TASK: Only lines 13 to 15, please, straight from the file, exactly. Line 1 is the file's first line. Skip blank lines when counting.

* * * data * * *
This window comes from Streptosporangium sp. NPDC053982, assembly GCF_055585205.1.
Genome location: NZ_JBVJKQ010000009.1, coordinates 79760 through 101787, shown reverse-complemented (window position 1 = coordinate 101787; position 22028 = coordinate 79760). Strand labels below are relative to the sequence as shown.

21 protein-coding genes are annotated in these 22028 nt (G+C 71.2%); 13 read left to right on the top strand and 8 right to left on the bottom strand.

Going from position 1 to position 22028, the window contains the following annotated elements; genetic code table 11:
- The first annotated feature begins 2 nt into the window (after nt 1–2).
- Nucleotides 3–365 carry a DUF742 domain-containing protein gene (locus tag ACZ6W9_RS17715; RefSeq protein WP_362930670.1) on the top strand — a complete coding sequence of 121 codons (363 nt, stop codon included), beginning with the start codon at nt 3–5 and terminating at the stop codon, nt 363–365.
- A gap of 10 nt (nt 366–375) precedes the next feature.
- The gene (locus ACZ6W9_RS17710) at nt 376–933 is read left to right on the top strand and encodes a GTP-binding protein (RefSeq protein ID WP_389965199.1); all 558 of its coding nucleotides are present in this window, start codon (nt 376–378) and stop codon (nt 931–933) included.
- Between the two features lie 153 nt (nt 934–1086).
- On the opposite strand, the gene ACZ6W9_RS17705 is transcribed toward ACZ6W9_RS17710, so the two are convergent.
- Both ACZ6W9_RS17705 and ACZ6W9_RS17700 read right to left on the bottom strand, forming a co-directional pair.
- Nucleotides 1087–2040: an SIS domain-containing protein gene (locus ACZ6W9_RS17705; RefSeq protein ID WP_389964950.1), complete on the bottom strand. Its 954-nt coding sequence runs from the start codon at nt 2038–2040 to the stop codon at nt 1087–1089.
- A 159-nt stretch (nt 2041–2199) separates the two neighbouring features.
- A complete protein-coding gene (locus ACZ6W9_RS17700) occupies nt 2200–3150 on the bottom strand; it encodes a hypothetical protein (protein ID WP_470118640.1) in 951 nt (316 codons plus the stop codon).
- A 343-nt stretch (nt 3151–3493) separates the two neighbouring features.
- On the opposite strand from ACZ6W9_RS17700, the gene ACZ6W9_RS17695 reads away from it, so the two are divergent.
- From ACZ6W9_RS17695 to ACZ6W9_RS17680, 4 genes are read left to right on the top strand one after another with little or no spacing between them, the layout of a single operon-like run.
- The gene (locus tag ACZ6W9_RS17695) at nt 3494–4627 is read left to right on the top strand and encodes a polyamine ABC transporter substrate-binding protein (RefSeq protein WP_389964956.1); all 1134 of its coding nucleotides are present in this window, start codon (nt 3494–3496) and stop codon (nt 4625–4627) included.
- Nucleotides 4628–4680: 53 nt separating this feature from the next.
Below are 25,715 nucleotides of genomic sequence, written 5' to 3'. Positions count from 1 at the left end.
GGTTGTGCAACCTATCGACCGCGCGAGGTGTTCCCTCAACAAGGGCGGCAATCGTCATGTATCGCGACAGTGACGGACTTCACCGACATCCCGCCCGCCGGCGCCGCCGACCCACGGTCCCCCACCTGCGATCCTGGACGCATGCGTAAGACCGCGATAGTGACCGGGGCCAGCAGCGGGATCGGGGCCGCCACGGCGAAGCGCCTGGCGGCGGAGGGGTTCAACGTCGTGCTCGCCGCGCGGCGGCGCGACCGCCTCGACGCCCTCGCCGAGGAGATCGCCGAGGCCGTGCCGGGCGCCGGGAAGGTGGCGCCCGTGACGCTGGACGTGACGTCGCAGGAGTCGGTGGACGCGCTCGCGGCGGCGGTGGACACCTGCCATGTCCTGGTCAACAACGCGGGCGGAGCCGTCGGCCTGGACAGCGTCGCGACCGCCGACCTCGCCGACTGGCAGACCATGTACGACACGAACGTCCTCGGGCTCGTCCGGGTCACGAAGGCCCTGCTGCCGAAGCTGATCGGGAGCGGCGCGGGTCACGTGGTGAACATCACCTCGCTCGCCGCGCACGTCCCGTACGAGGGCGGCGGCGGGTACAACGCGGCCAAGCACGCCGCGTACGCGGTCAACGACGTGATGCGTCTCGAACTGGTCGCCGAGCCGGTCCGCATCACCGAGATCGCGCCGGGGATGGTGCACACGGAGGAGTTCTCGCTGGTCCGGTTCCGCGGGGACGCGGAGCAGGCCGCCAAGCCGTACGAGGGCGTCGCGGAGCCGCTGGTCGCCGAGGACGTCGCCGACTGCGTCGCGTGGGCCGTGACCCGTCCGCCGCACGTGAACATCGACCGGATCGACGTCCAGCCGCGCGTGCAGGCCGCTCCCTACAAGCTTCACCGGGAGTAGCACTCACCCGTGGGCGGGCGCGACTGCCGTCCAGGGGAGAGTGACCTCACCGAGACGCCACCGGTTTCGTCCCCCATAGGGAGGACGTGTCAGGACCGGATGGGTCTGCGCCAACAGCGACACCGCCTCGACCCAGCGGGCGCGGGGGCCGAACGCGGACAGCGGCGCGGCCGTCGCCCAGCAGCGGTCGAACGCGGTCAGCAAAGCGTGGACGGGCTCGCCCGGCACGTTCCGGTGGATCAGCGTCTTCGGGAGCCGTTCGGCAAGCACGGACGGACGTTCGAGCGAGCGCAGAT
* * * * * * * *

- A 159-nt stretch (nt 2041–2199) separates the two neighbouring features.
- A complete protein-coding gene (locus ACZ6W9_RS17700) occupies nt 2200–3150 on the bottom strand; it encodes a hypothetical protein (protein ID WP_470118640.1) in 951 nt (316 codons plus the stop codon).
- A 343-nt stretch (nt 3151–3493) separates the two neighbouring features.